These are just a few examples of the diverse array of belief systems that Julius Caesar encountered during his conquests. Despite the differences among these religions, Caesar was often tolerant of them and allowed them to continue, as long as they did not pose a threat to Roman rule.

The Writings of Julius Caesar

Julius Caesar wrote several books, but his most famous works are the “Commentarii de Bello Gallico” (Commentaries on the Gallic War) and the “Commentarii de Bello Civili” (Commentaries on the Civil War). The “Commentarii de Bello Gallico” is an account of Caesar’s campaigns in Gaul (modern-day France) from 58-51 BC, and it provides valuable insight into the Gauls and their culture, as well as the Roman conquest of Gaul. The “Commentarii de Bello Civili” is a first-hand account of the civil war between Caesar and the Roman senatorial party, which took place from 49-45 BC. Both works are considered to be classic examples of Latin prose, and they have been widely read and studied for centuries.

In addition to these works, Caesar also wrote several other books and speeches, including “Antiquitates”, “Rerum Memorandarum Libri”, and “Oratio”. These works have been lost to time, but they provide additional insight into Caesar’s life, thoughts, and actions.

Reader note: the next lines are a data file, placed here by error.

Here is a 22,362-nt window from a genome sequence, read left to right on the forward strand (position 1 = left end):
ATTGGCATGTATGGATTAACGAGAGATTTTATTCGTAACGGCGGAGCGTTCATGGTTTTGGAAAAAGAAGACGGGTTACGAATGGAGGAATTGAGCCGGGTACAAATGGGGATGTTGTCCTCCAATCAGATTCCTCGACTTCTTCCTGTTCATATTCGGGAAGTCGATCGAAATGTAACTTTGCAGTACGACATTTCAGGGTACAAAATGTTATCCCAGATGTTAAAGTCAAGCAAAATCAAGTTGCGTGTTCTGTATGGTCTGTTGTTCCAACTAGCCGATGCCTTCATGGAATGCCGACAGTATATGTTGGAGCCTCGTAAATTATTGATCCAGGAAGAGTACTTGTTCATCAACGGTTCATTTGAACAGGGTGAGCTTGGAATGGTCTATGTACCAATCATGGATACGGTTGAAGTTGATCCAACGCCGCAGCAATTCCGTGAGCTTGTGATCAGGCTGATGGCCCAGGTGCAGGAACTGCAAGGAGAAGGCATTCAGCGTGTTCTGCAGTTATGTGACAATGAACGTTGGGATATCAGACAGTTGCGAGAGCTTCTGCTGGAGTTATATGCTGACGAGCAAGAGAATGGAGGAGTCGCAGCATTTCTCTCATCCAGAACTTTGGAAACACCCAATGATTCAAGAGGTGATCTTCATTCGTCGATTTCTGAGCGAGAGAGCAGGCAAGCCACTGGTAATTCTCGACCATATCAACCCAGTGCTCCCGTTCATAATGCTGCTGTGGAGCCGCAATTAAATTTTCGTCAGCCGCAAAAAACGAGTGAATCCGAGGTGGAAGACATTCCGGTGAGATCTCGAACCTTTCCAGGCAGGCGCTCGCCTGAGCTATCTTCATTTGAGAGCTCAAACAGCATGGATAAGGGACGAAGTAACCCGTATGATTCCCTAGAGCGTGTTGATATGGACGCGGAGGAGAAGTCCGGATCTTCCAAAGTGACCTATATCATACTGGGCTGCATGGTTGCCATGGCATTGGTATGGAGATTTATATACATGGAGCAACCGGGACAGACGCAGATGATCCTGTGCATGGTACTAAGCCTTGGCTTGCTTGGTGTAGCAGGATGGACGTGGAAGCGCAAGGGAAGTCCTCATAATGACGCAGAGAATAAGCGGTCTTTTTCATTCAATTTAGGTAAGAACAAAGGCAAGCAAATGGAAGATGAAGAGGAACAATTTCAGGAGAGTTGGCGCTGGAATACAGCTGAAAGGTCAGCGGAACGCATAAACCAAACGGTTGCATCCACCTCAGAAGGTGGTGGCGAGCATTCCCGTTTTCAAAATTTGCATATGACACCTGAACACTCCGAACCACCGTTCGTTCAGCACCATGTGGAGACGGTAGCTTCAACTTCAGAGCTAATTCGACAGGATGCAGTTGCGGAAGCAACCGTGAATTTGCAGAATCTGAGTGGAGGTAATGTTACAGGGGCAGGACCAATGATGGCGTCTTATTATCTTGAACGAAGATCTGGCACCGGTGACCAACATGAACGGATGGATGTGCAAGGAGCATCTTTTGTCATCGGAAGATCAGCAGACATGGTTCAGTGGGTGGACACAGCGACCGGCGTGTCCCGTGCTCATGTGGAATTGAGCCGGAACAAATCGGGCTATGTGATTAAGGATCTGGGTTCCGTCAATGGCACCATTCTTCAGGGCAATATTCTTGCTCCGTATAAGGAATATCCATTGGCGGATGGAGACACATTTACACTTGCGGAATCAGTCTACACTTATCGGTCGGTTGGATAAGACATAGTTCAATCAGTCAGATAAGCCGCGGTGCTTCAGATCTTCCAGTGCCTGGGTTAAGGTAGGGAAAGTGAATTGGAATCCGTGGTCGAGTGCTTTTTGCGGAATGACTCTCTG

A modern reenactment of a Druid ritual.

Rituals of the Druids

The Druids performed a variety of religious rituals. Although these ceremonies were suppressed by Caesar, they continued to be performed in secret. Some of the most notable rituals included:

Sacrifice: The Druids performed animal and, in some cases, human sacrifices as part of their religious ceremonies. These sacrifices were often performed to appease the gods and to ensure a bountiful harvest or other favorable outcomes. In particular, the Druids would sacrifice white bulls under the mistletoe tree.

Healing rituals: The Druids were also known for their ability to perform healing rituals and to use medicinal plants in their treatments. They were considered to have a deep understanding of the natural world and were sought after for their ability to heal the sick and injured. There medicine involved the use of magnetism, and healed the astral body.